The source material was a short story of the same name by Samuel Blas, that was originally published by Colliers magazine in January 1947. I've been unable to find much information about the author, or anything else he may have written. If this isn't his only published story, it is at least his most highly-regarded one, and has been collected in numerous short story anthologies--some bearing the Alfred Hitchcock banner. It is a very short, but effective, little chiller and this episode follows it faithfully.

Even before ol' Alfred got ahold of it, though, It had previously been adapted at least three different times in various horror comic books.

It was first, rather loosely, adapted in EC Comics' Crime SuspenStories #1 in 1950 as "Murder May Boomerang", although it featured a father and son as opposed to a husband and wife. Harvey's Witch's Tales #21 from October 1953. Unlike the television adaptation, this version explicitly stated that the female lead had been raped--although it used terms like "molested" and the woefully inaccurate "made love". And finally, Sterling Comics' The Tormented #2 from September 1954 adapted it again as "Honeymoon Horror"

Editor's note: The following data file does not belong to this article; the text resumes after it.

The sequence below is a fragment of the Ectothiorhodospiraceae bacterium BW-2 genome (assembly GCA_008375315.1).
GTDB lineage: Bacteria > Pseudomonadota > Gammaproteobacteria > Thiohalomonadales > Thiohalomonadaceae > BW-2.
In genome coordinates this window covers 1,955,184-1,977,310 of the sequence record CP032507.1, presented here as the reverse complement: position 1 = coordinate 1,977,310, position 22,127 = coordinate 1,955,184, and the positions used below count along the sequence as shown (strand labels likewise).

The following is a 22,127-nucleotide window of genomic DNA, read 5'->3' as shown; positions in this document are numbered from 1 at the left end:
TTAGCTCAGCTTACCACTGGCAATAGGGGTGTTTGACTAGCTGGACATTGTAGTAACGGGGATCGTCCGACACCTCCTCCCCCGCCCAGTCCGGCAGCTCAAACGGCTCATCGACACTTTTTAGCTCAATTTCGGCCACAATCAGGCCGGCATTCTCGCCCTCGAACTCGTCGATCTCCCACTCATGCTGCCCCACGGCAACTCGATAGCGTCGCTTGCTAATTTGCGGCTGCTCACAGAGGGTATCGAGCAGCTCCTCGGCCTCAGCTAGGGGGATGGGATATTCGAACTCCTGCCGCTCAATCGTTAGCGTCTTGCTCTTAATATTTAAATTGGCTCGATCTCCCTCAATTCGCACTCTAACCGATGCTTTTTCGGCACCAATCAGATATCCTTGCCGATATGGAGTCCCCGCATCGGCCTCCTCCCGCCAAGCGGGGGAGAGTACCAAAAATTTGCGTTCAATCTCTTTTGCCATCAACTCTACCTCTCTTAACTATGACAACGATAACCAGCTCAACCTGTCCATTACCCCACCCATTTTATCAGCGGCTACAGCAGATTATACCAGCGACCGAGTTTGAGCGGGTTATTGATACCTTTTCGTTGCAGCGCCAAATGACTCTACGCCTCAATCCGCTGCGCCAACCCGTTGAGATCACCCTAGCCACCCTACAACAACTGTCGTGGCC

This episode was remade for the 1985 update of the series, starring David Clennon and Linda Purl.



  1. I think this is one of the best Hitchcock twist endings. It's good and creepy. Some of the later ones are downright retarded.

  2. Kelly,

    I remember watching reruns of Alfred Hitchcock Presents as a child, and I was always creeped out from the get go. I think it was the excellent themesong that got me. Anyway, I've decided to go back and revisit them from the beginning, so we'll see how long it takes before things go South. Thanks for stopping by, and I hope you'll stick around for the other upcoming reviews!